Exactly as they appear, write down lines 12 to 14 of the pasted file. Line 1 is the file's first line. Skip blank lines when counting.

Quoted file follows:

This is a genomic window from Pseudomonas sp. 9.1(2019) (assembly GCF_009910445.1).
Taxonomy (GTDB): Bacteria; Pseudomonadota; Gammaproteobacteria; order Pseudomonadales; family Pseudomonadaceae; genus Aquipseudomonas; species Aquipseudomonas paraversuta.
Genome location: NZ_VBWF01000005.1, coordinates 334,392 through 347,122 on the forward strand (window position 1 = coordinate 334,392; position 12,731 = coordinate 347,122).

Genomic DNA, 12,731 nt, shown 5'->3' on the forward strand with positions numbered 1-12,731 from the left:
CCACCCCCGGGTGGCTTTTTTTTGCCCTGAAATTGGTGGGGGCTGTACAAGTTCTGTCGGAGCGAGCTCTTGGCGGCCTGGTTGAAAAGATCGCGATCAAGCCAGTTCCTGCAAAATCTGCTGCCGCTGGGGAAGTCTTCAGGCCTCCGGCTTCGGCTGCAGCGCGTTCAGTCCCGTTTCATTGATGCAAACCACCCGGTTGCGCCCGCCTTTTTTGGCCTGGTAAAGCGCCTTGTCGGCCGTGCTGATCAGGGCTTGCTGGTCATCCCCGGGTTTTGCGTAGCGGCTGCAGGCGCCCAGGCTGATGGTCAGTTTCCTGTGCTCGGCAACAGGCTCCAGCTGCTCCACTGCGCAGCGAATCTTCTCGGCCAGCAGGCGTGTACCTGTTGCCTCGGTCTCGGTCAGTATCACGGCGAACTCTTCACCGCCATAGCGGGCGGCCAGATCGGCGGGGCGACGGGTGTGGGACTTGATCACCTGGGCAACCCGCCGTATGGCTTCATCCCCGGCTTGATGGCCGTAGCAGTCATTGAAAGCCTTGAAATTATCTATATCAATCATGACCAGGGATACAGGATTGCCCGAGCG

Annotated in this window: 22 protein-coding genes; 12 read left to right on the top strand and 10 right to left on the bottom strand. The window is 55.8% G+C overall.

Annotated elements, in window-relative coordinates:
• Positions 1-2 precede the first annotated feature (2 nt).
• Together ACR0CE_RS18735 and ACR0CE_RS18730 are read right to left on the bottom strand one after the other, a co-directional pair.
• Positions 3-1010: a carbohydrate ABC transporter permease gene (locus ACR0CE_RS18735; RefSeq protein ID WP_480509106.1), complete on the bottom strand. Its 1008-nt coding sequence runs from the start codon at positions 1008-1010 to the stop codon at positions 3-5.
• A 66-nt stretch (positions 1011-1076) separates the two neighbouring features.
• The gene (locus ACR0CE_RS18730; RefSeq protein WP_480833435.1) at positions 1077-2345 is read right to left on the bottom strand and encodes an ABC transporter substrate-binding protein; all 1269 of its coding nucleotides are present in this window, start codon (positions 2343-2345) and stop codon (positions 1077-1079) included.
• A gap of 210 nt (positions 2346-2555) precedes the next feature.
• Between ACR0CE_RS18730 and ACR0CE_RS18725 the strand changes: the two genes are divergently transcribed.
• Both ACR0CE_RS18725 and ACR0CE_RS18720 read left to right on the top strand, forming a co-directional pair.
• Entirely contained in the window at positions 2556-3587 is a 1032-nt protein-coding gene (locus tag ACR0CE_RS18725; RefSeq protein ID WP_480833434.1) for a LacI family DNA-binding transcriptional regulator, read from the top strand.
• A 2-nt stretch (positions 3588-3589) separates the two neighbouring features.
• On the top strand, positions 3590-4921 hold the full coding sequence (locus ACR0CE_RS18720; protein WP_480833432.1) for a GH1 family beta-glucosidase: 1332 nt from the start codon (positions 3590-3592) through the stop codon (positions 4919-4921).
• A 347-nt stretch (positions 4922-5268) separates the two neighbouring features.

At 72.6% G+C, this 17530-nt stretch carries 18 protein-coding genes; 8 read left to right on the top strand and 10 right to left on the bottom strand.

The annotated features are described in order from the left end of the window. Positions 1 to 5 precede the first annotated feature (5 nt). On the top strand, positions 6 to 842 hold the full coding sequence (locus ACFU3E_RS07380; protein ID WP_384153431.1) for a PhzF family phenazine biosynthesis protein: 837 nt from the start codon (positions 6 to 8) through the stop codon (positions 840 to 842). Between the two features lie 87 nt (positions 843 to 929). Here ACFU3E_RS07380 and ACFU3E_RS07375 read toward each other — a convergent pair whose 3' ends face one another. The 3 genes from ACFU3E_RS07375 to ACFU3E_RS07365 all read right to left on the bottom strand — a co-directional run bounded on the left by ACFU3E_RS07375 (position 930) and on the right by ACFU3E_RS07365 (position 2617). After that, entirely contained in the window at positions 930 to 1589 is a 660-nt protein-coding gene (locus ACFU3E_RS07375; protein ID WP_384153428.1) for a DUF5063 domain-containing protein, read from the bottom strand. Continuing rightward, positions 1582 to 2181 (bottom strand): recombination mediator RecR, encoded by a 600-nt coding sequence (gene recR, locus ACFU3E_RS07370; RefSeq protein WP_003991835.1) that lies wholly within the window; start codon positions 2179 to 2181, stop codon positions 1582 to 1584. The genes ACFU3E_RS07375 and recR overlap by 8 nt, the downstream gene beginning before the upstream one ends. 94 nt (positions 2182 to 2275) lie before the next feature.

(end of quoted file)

• The gene (locus ACR0CE_RS18730; RefSeq protein WP_480833435.1) at positions 1077-2345 is read right to left on the bottom strand and encodes an ABC transporter substrate-binding protein; all 1269 of its coding nucleotides are present in this window, start codon (positions 2343-2345) and stop codon (positions 1077-1079) included.
• A gap of 210 nt (positions 2346-2555) precedes the next feature.
• Between ACR0CE_RS18730 and ACR0CE_RS18725 the strand changes: the two genes are divergently transcribed.